In this excerpt from the new JKP book, The Creative Arts in Dementia Care: Practical Person-Centred Approaches and Ideas, Jill Hayes stresses the importance of creativity and the capacity to play in the care of people with dementia.
“Play in its broadest sense involves a creative, fun-loving attitude to life. In imaginative play we have no expectations of ‘rightness’; we are open to the moment and we respond to it. We drop our tick sheets and we start to tango! We believe that there is a creative passionate person behind every implacable face. It is clearly distressing to walk into a room of people locked inside the shell of their condition. We must believe we can reach them to feel inspired in our work; through the creative arts we can make a strong connection touching the most closed of individuals. My colleagues and I have seen people with dementia surface out of the blue from inertia to boom out heartily the lyrics of a song, or to get up and waltz around the room taking our hands. The joy of life and connection with others is still there even when appearances suggest otherwise. Just before Christmas, I heard a till-then motionless resident call out to the carol singers ‘that was really awful!’; the tangy sense of humour felt refreshing and full-blooded.
In play, all emotions are acceptable, though clearly there must be ethical boundaries for safety. Aggression is often associated with dementia and staff and families need to be able to protect themselves against its impact. Again, creativity can help us here. If someone is ‘being difficult’ we can sing to them. Someone told me recently that the only way she could encourage their client to dress was by singing all her favourite songs. The songs formed a bond between the care worker and her client. Their relationship thrived on song. It became a relationship based on mutual adaptation, rather than coercion and compliance.
In working in dementia care we need often to let ourselves become foolish, unconventional, stop making sense. I have been thrilled to meet staff who at the drop of a hat will dress up, play the guitar, sing uproariously, dance around the room with scarves, waft a stretchy cloth in the air, or who have the capacity to sit quietly with someone without an agenda. It is this joy of the crazy and the still, this lightness of being, which is refreshing and life-promoting in the work that we do. We can play with balloons, blow bubbles, doodle, improvise. We don’t have to make a finished product. By creatively and somatically being with a person we can instil a sense of safety, of physical and emotional security.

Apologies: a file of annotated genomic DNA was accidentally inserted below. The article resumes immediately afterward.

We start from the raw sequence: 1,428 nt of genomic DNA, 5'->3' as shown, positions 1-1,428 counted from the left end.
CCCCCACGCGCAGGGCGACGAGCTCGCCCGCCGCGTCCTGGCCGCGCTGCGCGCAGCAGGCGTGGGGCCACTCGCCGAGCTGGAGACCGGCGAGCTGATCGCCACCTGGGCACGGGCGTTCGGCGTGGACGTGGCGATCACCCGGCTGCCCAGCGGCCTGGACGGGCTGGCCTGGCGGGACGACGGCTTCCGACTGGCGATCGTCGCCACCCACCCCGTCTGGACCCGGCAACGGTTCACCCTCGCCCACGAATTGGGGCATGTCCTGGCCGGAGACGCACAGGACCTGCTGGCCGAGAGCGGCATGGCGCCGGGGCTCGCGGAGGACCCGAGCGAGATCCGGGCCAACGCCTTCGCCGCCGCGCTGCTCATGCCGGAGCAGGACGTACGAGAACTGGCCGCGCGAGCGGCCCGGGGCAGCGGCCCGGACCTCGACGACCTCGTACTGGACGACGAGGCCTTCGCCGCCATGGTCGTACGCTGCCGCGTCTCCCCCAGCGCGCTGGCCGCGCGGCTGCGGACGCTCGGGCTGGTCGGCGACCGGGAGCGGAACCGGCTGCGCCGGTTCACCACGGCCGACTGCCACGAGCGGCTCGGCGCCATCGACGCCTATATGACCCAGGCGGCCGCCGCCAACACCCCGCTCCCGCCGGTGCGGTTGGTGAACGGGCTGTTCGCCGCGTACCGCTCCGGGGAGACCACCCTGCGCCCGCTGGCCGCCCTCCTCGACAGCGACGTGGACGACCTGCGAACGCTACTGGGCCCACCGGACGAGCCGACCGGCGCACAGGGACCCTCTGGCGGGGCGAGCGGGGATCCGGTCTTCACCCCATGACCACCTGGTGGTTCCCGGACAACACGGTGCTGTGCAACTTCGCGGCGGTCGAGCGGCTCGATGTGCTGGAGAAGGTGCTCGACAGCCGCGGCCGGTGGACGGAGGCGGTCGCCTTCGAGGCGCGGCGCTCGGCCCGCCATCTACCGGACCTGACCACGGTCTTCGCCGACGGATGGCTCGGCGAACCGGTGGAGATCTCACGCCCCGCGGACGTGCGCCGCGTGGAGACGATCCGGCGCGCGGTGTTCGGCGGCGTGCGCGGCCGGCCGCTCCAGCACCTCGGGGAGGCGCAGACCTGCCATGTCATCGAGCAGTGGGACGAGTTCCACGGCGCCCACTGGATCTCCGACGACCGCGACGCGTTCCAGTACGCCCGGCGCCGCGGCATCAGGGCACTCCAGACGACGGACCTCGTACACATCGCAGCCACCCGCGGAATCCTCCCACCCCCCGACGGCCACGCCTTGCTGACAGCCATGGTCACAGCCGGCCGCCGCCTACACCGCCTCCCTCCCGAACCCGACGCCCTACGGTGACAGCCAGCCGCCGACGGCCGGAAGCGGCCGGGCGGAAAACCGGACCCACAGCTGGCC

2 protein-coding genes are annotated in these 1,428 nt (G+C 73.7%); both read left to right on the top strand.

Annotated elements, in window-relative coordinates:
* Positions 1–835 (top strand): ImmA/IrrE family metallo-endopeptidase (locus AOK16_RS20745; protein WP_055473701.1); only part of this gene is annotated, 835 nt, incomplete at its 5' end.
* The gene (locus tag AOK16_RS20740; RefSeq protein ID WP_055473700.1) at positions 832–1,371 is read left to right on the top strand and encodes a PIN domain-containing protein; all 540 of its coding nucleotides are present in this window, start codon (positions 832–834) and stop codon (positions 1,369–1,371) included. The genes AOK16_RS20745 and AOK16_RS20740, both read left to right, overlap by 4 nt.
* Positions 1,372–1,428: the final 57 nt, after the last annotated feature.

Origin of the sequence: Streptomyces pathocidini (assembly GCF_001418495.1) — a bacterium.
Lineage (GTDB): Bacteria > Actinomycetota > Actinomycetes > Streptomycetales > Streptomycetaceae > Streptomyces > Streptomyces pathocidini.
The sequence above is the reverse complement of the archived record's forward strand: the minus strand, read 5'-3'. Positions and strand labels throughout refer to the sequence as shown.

Perhaps it would be helpful if we were less demanding of ourselves and others in the work that we do; less focused on dramatic or perfect results. Being satisfied with little things puts us in touch with our kindness, our ‘good enoughness’ (Winnicott 1985). Connections through creativity will probably not be Hollywood-style, they will often be simple and little. But we must not minimize this work. William Blake wrote about seeing the world in a grain of sand (cited in Malcolmson 1967). It’s the little playful creative moments that count.”
– Pages 25-26 from the Introduction of The Creative Arts in Dementia Care
Jill Hayes has a PhD in Dance Movement Psychotherapy and did her postgraduate professional training as a dance movement psychotherapist at the Laban Centre in London. She now works as an expressive arts and dance movement psychotherapist in private practice and as a senior lecturer in counselling and dance at the University of Chichester, UK.
Sarah Povey trained as a voice movement therapy practitioner with Paul Newham, qualifying in 1999. Since then Sarah has been further enhancing her skills and expertise working with older people, both with and without dementia, and with people with learning difficulties. She currently works in care homes across West Sussex and Hampshire, UK.
Copyright © Jessica Kingsley Publishers 2010.